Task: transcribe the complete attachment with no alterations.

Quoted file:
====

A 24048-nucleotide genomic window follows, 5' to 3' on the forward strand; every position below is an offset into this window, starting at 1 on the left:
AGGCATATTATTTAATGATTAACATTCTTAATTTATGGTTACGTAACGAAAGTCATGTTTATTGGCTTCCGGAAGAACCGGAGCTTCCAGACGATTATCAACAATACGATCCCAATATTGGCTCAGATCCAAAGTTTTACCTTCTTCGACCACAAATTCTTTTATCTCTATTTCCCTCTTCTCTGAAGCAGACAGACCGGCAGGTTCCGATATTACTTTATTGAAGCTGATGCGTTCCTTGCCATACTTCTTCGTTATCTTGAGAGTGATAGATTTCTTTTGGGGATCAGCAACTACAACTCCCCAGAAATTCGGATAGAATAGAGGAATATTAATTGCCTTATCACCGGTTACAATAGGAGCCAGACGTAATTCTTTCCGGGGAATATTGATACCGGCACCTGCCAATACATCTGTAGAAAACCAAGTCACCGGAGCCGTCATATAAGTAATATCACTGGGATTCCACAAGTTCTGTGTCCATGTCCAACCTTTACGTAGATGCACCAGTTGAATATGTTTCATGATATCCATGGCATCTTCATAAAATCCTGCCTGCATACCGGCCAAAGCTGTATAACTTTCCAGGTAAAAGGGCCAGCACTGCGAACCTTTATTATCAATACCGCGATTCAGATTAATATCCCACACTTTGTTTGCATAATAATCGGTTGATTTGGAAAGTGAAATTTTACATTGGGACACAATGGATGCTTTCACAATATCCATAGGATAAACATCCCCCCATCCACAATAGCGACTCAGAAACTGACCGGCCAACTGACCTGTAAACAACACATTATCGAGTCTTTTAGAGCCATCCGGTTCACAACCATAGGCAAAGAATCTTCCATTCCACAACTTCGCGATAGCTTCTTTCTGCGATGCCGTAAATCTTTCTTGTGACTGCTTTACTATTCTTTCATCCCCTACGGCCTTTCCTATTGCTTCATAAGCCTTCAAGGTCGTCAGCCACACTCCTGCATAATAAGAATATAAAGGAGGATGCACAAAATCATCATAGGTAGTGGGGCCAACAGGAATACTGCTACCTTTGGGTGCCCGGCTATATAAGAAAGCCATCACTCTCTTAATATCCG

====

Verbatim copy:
A 24048-nucleotide genomic window follows, 5' to 3' on the forward strand; every position below is an offset into this window, starting at 1 on the left:
AGGCATATTATTTAATGATTAACATTCTTAATTTATGGTTACGTAACGAAAGTCATGTTTATTGGCTTCCGGAAGAACCGGAGCTTCCAGACGATTATCAACAATACGATCCCAATATTGGCTCAGATCCAAAGTTTTACCTTCTTCGACCACAAATTCTTTTATCTCTATTTCCCTCTTCTCTGAAGCAGACAGACCGGCAGGTTCCGATATTACTTTATTGAAGCTGATGCGTTCCTTGCCATACTTCTTCGTTATCTTGAGAGTGATAGATTTCTTTTGGGGATCAGCAACTACAACTCCCCAGAAATTCGGATAGAATAGAGGAATATTAATTGCCTTATCACCGGTTACAATAGGAGCCAGACGTAATTCTTTCCGGGGAATATTGATACCGGCACCTGCCAATACATCTGTAGAAAACCAAGTCACCGGAGCCGTCATATAAGTAATATCACTGGGATTCCACAAGTTCTGTGTCCATGTCCAACCTTTACGTAGATGCACCAGTTGAATATGTTTCATGATATCCATGGCATCTTCATAAAATCCTGCCTGCATACCGGCCAAAGCTGTATAACTTTCCAGGTAAAAGGGCCAGCACTGCGAACCTTTATTATCAATACCGCGATTCAGATTAATATCCCACACTTTGTTTGCATAATAATCGGTTGATTTGGAAAGTGAAATTTTACATTGGGACACAATGGATGCTTTCACAATATCCATAGGATAAACATCCCCCCATCCACAATAGCGACTCAGAAACTGACCGGCCAACTGACCTGTAAACAACACATTATCGAGTCTTTTAGAGCCATCCGGTTCACAACCATAGGCAAAGAATCTTCCATTCCACAACTTCGCGATAGCTTCTTTCTGCGATGCCGTAAATCTTTCTTGTGACTGCTTTACTATTCTTTCATCCCCTACGGCCTTTCCTATTGCTTCATAAGCCTTCAAGGTCGTCAGCCACACTCCTGCATAATAAGAATATAAAGGAGGATGCACAAAATCATCATAGGTAGTGGGGCCAACAGGAATACTGCTACCTTTGGGTGCCCGGCTATATAAGAAAGCCATCACTCTCTTAATATCCG